'The Unknown Known' Trailer: Errol Morris Takes On a Cagey Donald Rumsfeld
The clip shows just how hard it is to corner Bush's former Pentagon chief but also raises the question of why Rumsfeld agreed to do the doc in the first place.
The new trailer for legendary documentarian Errol Morris' (Thin Blue Line, Gates of Heaven) film about Donald Rumsfeld hit the web this weekend. It begins with Morris asking the former defense secretary to read from one of his infamous memos. Rumsfeld recites, "All generalizations are false, including this one," then looks at Morris with a Cheshire cat grin and says, "There it is." This moment, along with many others in the trailer, make one thing abundantly clear: Those hoping for a Fog of War-like confession or sense of humility from Rumsfeld, similar to what Morris extracted from Vietnam architect Robert McNamara, will be disappointed.
The trailer also shows that the film is not simply focused on Rumsfeld's role in shaping our post-9/11 military response, but is to some degree a biography as well. Highlighted in the trailer are the different paths the ambitious Rumsfeld's career could have taken, including if President Ronald Reagan had chosen him to be his running mate in 1980 and the very real prospect that he might have become president himself.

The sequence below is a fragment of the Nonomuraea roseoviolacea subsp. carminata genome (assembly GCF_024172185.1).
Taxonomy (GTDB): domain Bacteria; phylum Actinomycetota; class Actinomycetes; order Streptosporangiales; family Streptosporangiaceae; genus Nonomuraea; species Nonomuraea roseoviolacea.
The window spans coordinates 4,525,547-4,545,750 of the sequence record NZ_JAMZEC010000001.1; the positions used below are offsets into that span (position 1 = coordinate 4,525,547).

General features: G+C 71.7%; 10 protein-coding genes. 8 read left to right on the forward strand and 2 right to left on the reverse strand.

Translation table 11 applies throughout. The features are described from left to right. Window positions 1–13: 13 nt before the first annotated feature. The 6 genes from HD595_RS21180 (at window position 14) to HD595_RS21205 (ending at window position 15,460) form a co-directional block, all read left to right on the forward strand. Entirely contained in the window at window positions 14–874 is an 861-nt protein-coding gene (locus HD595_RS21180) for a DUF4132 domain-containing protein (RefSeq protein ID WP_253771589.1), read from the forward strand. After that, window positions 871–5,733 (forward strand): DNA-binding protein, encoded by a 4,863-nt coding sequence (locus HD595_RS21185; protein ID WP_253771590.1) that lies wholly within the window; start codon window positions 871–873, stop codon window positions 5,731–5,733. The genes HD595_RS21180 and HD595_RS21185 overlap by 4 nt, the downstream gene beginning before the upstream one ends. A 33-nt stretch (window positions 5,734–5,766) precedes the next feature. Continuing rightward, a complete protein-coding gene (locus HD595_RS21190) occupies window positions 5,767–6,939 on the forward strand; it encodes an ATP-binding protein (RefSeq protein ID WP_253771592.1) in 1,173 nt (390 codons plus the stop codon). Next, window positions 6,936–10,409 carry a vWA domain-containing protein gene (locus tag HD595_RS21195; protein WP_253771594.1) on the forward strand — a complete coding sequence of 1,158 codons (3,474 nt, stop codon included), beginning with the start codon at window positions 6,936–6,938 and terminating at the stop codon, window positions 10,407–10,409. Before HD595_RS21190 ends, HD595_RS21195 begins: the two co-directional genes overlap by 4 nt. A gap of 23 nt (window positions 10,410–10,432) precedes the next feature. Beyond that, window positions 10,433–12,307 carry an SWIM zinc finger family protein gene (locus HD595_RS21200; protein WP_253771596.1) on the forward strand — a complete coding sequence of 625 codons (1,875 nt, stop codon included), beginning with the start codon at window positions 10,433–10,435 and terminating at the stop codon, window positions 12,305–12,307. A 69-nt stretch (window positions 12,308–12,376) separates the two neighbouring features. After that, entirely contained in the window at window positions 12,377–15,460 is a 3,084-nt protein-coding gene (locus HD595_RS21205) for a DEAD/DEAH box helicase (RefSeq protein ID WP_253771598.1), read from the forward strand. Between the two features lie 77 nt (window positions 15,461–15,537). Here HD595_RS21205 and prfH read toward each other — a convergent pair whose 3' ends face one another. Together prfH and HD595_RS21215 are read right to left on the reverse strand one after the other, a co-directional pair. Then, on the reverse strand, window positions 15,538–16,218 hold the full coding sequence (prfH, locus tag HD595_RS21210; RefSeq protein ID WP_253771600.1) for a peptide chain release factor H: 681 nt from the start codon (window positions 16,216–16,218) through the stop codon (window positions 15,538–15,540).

From a marketing and publicity angle, one of the interesting aspects of the trailer is that blurbed reviews come from political commentators, in addition to more traditional film reviews. Morris' own political point of view isn't hidden. Set against a devastating montage of images of the Pentagon burning on 9/11, Abu Ghraib, Guantanamo Bay and the bombing of Iraq, Rumsfeld narrates: "Free people are free to make mistakes and commit crimes and do bad things. … You have to pick and choose, and to the extent that you pick and choose and are wrong, the penalty can be enormous."
This leads to what might be the biggest "unknown knowns" of this film: Why in the world did Rumsfeld agree to participate?
The film is set to be released on April 4.
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